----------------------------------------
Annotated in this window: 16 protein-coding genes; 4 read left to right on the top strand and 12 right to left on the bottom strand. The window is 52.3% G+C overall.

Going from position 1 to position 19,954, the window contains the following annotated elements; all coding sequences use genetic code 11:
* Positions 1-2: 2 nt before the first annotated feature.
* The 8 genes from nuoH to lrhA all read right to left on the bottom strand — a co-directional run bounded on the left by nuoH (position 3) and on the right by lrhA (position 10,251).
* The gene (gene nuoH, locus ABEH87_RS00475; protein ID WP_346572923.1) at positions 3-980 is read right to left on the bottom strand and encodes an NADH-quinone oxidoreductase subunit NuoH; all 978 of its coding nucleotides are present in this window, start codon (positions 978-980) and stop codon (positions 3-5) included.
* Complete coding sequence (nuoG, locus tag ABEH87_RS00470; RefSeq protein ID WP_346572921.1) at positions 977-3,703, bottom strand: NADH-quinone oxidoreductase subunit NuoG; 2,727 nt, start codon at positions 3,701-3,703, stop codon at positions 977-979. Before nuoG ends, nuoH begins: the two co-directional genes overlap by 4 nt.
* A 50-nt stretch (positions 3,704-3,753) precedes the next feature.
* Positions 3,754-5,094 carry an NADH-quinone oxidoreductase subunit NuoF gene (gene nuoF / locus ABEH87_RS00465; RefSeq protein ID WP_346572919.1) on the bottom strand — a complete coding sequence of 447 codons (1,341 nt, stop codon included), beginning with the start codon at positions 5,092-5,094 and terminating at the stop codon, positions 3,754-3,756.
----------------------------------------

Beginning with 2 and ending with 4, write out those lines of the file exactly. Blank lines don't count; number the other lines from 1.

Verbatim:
Going from position 1 to position 19,954, the window contains the following annotated elements; all coding sequences use genetic code 11:
* Positions 1-2: 2 nt before the first annotated feature.
* The 8 genes from nuoH to lrhA all read right to left on the bottom strand — a co-directional run bounded on the left by nuoH (position 3) and on the right by lrhA (position 10,251).